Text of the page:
It’s four years of high school, then four more of college, right?
Not for senior Graeme Lee-Rowlands, who will travel around South America for nine months before attending Quest University in Canada in 2014.
Lee-Rowlands decided his sophomore year to take a break after high school, and has since developed a comprehensive plan that will take him through more than seven South American countries.
This gap year will allow Lee-Rowlands to explore the world and prepare himself for college, he said.
“By taking time off to relax, explore, and have some adventures, I’ll have a better idea of what I want to do when I get there,” he said.
Lee-Rowlands will travel solo, using a website called couchsurfing.org to coordinate his stays.
“Basically everyone has a couch and you can see the reviews of the past people they’ve stayed with or hosted,” he said. “And you can find people to stay with and make sure that they’re not sketchy. It verifies that people you will stay with aren’t axe murderers.”
While not hopping from couch to couch, Lee-Rowlands will backpack and volunteer at national parks, such as Patagonia National Park in Chile, where he will help construct and maintain trails for a month.
Next, he will make his way through the Peruvian Andes, climbing the Inca trail to the Machu Picchu ruins. He will then travel through the delta to the sea.
“I want to take boats all the way down the Amazon River, pretty much from the source to the sea,” he said. “And then I’m going to follow the Brazilian coast down to Rio for the [2014 World Cup] finals. That’s the plan.”
Lee-Rowlands scheduled his trip loosely to maintain flexibility, he said.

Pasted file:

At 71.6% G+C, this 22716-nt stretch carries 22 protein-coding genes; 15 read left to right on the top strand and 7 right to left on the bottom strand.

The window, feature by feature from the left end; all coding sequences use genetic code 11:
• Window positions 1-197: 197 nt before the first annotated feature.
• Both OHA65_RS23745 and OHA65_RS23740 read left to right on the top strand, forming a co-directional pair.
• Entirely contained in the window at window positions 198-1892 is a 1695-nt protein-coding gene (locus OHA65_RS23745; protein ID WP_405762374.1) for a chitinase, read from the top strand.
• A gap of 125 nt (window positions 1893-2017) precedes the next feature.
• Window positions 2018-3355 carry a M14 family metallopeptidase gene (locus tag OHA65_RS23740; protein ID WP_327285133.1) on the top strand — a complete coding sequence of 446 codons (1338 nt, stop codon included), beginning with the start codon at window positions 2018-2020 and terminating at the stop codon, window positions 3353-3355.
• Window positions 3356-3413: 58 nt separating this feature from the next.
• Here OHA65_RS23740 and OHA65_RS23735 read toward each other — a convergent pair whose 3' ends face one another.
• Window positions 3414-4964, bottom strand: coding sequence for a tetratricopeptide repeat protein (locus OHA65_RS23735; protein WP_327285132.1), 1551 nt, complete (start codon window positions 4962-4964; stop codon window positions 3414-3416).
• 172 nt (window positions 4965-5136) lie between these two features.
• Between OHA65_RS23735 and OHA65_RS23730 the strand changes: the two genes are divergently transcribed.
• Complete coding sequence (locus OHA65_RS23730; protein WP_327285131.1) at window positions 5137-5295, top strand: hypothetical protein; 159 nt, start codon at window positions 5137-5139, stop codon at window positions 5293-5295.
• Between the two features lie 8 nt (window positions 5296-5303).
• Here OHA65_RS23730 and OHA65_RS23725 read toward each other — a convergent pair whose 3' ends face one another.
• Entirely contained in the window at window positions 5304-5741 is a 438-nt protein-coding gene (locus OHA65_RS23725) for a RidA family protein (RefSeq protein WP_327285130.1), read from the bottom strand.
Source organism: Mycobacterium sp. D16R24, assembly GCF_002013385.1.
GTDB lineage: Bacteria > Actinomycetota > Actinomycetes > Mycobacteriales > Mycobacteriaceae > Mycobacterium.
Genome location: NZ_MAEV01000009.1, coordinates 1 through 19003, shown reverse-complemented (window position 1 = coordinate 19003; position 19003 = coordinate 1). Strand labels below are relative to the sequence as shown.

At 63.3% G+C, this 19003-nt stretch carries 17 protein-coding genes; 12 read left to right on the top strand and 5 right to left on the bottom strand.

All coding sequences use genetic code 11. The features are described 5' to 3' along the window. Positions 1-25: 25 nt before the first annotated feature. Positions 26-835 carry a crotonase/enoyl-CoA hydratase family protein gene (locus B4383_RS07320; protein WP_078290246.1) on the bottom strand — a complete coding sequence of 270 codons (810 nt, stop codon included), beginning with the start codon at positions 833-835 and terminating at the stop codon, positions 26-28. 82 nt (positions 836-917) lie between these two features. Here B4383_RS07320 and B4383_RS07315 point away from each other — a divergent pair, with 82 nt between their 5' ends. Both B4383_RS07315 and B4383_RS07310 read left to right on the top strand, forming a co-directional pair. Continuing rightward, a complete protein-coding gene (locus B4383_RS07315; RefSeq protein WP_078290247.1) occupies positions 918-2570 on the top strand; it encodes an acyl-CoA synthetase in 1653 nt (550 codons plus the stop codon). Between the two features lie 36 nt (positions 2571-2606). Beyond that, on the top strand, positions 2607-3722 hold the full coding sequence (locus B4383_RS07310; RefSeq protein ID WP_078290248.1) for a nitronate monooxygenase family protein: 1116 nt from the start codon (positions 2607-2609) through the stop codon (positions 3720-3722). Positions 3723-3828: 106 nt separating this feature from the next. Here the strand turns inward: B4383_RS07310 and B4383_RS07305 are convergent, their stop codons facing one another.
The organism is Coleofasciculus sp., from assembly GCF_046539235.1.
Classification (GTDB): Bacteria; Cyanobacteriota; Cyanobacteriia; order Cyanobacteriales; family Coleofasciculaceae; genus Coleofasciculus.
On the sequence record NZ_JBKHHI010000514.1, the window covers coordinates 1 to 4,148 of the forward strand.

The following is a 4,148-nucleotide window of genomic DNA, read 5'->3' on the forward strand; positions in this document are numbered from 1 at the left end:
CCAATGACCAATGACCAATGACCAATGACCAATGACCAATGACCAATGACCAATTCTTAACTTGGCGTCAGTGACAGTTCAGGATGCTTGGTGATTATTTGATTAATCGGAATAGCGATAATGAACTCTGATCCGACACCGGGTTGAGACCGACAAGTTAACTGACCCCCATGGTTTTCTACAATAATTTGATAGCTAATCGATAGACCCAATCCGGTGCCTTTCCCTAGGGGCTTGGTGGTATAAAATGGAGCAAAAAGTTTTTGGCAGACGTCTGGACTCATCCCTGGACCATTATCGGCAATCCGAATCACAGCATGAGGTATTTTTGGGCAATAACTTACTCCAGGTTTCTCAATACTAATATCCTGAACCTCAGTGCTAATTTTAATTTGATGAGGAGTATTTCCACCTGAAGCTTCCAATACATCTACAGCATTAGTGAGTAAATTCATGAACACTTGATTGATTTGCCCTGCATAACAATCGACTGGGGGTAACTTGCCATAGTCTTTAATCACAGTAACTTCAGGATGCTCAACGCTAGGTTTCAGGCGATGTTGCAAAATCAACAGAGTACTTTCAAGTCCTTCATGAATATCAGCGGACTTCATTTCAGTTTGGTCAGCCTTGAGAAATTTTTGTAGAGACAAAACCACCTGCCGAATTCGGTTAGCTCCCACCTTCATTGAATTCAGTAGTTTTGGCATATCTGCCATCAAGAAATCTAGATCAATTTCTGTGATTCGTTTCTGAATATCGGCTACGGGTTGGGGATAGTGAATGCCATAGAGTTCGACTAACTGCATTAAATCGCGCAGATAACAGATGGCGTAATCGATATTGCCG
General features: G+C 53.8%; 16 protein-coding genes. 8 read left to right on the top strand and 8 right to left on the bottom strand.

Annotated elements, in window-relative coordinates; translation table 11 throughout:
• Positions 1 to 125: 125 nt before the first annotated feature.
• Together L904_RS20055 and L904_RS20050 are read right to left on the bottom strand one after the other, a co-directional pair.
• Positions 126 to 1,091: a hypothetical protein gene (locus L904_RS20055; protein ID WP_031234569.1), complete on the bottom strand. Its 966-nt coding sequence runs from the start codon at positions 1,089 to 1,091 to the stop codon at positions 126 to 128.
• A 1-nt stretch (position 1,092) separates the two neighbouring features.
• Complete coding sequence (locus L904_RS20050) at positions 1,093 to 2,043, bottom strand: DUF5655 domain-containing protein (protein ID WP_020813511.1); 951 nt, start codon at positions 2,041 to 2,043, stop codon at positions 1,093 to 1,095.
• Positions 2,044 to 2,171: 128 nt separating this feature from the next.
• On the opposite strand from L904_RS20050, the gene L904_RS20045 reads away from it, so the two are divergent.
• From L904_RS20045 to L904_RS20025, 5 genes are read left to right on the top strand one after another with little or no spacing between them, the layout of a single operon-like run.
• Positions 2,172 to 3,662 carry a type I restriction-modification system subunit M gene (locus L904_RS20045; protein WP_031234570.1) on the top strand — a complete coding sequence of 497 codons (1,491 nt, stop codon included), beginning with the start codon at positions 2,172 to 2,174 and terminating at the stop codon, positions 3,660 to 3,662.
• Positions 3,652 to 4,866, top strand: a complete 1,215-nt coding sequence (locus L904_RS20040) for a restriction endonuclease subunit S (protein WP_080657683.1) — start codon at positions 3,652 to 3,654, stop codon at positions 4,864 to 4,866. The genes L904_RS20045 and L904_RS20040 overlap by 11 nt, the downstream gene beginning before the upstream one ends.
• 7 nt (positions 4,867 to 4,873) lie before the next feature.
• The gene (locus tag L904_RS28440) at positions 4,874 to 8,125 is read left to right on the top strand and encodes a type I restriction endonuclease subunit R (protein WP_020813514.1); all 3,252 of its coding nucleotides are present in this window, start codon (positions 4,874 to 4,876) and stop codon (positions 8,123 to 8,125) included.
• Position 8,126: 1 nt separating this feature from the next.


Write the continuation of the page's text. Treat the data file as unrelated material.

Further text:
“I have a few things I definitely want to do and I have a rough plan of a route that I could take,” he said. “If I want to spend more time somewhere, I don’t want to have to keep following the schedule, keep following the route. I’m not committing myself to a certain timeline.”
Such flexibility will allow Lee-Rowlands to travel with people he meets en route.
Fortunately, Lee-Rowlands feels confident in his Spanish, having spent the majority of the summer after his freshman year in Argentina.
“My Spanish is pretty solid,” he said. “I’m hoping that after speaking it pretty much exclusively for eight months, I’ll have it down for life.”
To raise money for his trip, he has been working part-time since sophomore year. From graduation until Thanksgiving, when he leaves for Argentina, Lee-Rowlands will work full-time at the Piedmont Community Pool to cover the costs.
Despite his trip, Lee-Rowlands applied to universities like any other college-bound senior. He will then accept and defer a year, ensuring him a spot in the Class of the 2018.